Elizabeth Zwerling, professor of journalism, discussed her take on “Journalism and Reporting Campus Sexual Assault” Tuesday in the President’s Dining Room.
In 2014 and 2015, Zwerling published three articles about campus sexual assault for Women’s eNews, a multimedia news outlet with roughly 100,000 readers daily.
“Recent attention to this has to do with college victims-turned-activists saying ‘no more,’” Zwerling said.
The victims-turned-activists have coordinated their efforts in reporting their schools to the U.S. Department of Education, used social media to spread awareness nationally, lobbied for better laws and started an organization called EROC or End Rape on Campus, she said.
“The victims I spoke with were very candid,” Zwerling said. “They are activists, so they were already putting their story out there. The college students who started this positive movement are heroes.”
Zwerling presented statistics from the U.S. Department of Justice such as one in five American college women is sexually assaulted during her college years, and only about one in three assaults are reported.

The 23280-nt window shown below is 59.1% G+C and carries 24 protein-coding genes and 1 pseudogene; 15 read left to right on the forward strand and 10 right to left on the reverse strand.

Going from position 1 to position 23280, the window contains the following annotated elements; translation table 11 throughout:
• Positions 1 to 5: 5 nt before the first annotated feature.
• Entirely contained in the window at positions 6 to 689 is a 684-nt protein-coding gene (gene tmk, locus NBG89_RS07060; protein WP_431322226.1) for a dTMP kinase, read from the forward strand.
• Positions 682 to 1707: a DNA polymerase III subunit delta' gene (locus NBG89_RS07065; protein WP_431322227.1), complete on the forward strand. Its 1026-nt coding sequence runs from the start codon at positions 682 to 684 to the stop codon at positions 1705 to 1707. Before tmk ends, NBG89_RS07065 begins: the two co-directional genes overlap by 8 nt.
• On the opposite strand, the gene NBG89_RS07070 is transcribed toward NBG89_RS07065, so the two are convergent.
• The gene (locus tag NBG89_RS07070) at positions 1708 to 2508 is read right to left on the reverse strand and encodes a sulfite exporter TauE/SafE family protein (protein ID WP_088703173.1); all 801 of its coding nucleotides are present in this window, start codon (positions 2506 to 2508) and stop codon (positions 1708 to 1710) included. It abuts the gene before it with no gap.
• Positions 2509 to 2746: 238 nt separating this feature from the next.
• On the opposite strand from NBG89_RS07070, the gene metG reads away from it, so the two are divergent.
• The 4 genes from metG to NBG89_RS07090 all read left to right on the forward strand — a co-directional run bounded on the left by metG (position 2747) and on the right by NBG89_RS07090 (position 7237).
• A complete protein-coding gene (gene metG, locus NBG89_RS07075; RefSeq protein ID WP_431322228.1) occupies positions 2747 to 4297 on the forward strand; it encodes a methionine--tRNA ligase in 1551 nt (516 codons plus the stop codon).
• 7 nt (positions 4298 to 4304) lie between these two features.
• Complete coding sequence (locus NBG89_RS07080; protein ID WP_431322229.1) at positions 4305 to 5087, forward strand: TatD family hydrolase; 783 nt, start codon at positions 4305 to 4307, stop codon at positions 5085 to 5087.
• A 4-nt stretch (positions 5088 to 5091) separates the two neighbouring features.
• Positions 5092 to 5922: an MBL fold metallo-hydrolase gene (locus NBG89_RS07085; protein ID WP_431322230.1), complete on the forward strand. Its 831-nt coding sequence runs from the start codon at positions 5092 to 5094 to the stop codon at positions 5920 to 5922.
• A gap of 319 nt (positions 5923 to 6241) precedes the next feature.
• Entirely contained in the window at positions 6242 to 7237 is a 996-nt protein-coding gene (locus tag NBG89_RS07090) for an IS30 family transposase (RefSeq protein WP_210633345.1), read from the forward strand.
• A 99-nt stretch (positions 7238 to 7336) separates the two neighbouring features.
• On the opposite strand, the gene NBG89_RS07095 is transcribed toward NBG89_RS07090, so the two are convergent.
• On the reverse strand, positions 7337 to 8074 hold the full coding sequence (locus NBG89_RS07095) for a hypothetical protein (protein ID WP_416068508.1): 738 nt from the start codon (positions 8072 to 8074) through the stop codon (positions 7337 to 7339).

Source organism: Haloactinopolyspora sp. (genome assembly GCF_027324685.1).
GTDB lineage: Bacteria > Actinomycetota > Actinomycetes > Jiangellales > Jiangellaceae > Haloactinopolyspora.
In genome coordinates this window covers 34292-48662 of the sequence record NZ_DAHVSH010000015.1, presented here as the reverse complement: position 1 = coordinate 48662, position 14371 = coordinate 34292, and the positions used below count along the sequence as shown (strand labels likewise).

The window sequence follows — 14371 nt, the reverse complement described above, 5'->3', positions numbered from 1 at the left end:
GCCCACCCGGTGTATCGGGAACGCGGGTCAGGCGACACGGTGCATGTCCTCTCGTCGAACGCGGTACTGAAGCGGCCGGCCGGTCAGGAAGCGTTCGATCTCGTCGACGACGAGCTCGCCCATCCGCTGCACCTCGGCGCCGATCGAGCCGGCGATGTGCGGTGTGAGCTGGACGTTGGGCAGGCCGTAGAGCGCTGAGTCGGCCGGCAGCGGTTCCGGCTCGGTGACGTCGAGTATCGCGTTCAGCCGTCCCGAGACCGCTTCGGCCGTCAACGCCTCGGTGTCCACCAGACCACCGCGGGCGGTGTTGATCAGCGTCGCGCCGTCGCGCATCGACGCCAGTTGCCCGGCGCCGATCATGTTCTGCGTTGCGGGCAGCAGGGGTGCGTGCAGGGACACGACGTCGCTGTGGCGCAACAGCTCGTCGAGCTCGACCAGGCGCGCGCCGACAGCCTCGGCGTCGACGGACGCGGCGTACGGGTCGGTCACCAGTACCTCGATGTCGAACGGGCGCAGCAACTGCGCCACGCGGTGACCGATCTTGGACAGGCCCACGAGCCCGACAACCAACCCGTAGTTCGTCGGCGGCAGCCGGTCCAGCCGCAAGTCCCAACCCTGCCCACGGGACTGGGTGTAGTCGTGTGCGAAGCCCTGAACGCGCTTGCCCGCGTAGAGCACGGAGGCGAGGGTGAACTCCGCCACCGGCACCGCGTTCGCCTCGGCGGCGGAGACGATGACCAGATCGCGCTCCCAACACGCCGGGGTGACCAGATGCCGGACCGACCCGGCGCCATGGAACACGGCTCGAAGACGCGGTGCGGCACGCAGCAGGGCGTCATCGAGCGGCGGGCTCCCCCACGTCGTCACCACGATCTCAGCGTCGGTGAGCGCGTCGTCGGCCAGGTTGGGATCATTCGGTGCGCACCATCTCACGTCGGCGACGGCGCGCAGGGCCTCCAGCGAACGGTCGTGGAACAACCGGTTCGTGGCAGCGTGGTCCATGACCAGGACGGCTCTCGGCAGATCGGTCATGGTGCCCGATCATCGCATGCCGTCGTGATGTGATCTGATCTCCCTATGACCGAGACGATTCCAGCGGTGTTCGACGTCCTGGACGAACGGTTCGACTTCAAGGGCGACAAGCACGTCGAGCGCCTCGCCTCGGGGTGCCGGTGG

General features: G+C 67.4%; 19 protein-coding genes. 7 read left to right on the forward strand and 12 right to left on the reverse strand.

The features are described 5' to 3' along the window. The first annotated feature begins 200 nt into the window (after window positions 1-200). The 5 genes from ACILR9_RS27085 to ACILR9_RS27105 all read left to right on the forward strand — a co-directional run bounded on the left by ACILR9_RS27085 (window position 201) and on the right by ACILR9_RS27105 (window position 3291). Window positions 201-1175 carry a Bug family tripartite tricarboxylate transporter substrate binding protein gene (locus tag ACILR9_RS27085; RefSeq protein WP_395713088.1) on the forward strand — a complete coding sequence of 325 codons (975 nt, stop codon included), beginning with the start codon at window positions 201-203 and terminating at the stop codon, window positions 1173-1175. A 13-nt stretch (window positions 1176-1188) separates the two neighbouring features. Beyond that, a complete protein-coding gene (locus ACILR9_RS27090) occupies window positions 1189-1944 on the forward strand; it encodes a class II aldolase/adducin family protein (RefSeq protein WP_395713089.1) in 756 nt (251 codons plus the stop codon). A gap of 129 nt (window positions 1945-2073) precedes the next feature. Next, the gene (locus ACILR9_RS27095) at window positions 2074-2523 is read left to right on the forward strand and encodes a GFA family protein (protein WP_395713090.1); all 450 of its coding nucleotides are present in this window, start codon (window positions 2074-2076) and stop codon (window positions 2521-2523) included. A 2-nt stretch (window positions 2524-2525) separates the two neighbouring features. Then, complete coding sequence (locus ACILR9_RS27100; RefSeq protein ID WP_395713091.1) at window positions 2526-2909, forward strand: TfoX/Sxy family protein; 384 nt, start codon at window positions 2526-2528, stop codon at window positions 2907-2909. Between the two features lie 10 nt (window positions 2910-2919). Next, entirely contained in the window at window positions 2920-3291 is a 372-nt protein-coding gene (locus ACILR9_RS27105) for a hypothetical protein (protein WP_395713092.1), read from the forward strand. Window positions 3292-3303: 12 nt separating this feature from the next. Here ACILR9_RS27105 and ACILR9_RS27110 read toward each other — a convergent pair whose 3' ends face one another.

More than 120 universities are under federal investigation for Title IX and Clery Act violations. Title IX, as Zwerling explained, prohibits gender discrimination in education, and the Clery Act calls for campus disclosure of crimes.
The first article Zwerling discussed, “California Campus Rape Bill Goes Beyond ‘No means no,’” examined the state’s affirmative consent law.
Last fall, Zwerling attended a theatrical program called Sex Signals, which addressed the issue through improv and sketch comedy. She then published “‘Sex Signals’ Turns Campus Laughter on Rape Culture.”
The last piece focused on teens in “Lawmakers Shift Campus Rape Conversation to High School.”
A 2012 Centers for Disease Control and Prevention survey found 12 percent of girls and 4.5 percent of boys in grades 9-12 reported being forced to participate in sexual activity.
Origins of the problems at the high school level include a lack of “safe relationship” and sex education, Zwerling said.
To increase education in public schools, California has expanded its “Affirmative Consent” law to include high schools; the federal government implemented the Teach Safe Relationships Act. Both laws were enacted this January.
Zwerling’s lecture shed light on a heavy topic.
“I haven’t been in the scenario where I have experienced it first-hand and to know it is that prevalent is scary,” Kelsey Cooper, freshman legal studies major, said. “It made me more concerned about…how people aren’t intervening.”
“The fact that it goes unreported is awful,” Dylan Gronseth, junior broadcast major, said.
Jennifer Jackson can be reached at email@example.com.